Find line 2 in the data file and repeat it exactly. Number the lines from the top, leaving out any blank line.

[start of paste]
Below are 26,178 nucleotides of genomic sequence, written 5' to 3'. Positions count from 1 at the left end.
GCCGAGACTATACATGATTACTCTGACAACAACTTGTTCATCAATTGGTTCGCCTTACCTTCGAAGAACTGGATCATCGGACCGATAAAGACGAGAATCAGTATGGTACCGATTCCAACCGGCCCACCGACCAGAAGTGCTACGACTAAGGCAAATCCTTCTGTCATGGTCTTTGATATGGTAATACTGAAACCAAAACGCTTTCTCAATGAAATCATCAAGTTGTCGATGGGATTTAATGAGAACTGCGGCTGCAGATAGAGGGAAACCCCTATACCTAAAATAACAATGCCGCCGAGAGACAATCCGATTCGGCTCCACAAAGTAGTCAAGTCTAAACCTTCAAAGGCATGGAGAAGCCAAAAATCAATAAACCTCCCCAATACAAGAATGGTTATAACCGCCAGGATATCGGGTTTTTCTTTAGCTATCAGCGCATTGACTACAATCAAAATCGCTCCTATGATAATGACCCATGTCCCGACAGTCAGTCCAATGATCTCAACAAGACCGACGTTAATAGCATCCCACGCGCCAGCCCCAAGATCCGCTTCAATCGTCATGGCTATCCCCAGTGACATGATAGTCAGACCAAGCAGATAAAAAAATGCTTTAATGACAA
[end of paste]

GCCGAGACTATACATGATTACTCTGACAACAACTTGTTCATCAATTGGTTCGCCTTACCTTCGAAGAACTGGATCATCGGACCGATAAAGACGAGAATCAGTATGGTACCGATTCCAACCGGCCCACCGACCAGAAGTGCTACGACTAAGGCAAATCCTTCTGTCATGGTCTTTGATATGGTAATACTGAAACCAAAACGCTTTCTCAATGAAATCATCAAGTTGTCGATGGGATTTAATGAGAACTGCGGCTGCAGATAGAGGGAAACCCCTATACCTAAAATAACAATGCCGCCGAGAGACAATCCGATTCGGCTCCACAAAGTAGTCAAGTCTAAACCTTCAAAGGCATGGAGAAGCCAAAAATCAATAAACCTCCCCAATACAAGAATGGTTATAACCGCCAGGATATCGGGTTTTTCTTTAGCTATCAGCGCATTGACTACAATCAAAATCGCTCCTATGATAATGACCCATGTCCCGACAGTCAGTCCAATGATCTCAACAAGACCGACGTTAATAGCATCCCACGCGCCAGCCCCAAGATCCGCTTCAATCGTCATGGCTATCCCCAGTGACATGATAGTCAGACCAAGCAGATAAAAAAATGCTTTAATGACAA